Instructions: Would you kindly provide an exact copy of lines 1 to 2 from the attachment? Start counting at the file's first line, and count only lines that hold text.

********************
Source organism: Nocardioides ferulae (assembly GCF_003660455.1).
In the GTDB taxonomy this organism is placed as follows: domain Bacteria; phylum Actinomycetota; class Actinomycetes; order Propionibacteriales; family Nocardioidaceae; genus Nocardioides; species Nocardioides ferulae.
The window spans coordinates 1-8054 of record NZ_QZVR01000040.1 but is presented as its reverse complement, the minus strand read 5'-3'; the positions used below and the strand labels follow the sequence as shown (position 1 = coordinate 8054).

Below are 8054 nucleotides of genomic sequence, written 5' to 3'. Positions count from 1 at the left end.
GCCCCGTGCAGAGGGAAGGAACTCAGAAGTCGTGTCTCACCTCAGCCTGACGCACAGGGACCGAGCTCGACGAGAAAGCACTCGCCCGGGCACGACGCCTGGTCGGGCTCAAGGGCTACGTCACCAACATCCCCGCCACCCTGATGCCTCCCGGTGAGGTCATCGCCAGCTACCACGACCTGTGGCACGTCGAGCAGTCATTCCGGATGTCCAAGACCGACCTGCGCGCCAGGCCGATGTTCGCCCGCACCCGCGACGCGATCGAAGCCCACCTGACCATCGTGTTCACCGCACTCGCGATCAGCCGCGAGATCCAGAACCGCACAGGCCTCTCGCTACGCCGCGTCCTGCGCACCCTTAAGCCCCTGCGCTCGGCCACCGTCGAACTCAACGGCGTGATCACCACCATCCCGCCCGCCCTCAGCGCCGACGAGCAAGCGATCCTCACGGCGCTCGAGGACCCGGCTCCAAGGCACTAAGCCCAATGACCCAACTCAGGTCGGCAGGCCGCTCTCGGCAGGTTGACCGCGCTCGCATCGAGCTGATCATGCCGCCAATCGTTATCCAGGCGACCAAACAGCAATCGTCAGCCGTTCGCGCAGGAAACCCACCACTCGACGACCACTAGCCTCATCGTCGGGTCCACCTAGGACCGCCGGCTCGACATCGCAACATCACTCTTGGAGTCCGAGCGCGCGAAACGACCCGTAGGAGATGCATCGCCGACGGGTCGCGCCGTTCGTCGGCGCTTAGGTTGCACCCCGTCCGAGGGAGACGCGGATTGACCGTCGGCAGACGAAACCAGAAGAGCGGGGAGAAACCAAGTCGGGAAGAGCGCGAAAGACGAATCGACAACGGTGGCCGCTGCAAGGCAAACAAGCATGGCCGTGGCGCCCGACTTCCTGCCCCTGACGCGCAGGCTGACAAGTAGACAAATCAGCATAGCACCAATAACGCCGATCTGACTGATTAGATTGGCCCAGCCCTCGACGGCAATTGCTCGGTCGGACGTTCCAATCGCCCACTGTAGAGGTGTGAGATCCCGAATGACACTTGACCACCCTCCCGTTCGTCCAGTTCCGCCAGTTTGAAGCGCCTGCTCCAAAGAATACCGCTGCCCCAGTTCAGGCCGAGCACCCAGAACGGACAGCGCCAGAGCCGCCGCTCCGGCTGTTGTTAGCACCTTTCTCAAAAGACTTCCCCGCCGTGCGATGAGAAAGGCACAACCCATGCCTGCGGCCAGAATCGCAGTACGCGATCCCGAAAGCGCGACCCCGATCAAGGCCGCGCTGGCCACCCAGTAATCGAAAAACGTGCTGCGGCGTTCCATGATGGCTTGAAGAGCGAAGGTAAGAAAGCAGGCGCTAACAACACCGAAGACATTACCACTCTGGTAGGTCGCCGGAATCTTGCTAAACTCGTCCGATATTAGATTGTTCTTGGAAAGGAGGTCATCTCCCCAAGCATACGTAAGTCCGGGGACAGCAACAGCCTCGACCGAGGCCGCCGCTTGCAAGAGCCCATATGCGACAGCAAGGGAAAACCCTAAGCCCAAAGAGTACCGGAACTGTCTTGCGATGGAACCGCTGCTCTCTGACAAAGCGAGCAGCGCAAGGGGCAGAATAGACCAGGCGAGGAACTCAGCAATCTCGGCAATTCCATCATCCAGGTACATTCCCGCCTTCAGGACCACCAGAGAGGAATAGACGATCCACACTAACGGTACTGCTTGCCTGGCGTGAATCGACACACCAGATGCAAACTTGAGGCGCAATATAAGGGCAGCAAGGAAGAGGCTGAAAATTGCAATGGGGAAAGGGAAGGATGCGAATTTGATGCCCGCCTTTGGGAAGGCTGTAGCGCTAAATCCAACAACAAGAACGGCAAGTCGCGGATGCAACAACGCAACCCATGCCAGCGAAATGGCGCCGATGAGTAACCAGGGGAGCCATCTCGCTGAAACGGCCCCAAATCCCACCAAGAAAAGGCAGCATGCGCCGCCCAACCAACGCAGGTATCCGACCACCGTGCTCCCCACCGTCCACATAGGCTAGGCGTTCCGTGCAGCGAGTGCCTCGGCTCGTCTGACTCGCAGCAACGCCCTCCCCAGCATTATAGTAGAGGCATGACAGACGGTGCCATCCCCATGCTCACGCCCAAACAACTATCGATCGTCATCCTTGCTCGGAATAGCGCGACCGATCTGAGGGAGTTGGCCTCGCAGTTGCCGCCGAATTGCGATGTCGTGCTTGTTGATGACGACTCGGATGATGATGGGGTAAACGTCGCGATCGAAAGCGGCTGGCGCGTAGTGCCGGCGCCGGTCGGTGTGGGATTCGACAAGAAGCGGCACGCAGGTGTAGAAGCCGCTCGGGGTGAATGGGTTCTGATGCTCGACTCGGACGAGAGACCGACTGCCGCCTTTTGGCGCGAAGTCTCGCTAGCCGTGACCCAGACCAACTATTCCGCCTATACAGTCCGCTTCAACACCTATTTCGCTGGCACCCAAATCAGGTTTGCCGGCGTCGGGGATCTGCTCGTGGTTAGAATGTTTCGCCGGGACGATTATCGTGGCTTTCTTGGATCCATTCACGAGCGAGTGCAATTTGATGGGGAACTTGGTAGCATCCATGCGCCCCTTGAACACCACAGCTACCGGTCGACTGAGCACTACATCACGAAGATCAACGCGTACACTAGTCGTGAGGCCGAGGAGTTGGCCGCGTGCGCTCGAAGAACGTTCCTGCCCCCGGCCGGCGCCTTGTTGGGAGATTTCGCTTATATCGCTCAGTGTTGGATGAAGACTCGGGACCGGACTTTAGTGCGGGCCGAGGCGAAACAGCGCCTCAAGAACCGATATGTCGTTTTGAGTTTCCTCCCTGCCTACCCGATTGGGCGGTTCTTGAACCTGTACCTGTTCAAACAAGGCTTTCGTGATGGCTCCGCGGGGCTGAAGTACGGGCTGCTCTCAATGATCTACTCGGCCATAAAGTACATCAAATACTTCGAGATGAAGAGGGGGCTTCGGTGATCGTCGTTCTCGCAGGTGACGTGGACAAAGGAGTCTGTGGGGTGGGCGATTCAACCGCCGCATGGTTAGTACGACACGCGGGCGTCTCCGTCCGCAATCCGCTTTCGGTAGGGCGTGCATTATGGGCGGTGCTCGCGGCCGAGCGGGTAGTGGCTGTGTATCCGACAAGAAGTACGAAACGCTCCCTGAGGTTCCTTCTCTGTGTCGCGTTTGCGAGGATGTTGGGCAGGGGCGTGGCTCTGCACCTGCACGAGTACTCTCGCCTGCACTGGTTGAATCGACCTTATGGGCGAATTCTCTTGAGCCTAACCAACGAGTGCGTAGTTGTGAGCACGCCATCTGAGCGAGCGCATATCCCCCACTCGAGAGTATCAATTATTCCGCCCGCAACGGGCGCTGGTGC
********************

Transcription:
Source organism: Nocardioides ferulae (assembly GCF_003660455.1).
In the GTDB taxonomy this organism is placed as follows: domain Bacteria; phylum Actinomycetota; class Actinomycetes; order Propionibacteriales; family Nocardioidaceae; genus Nocardioides; species Nocardioides ferulae.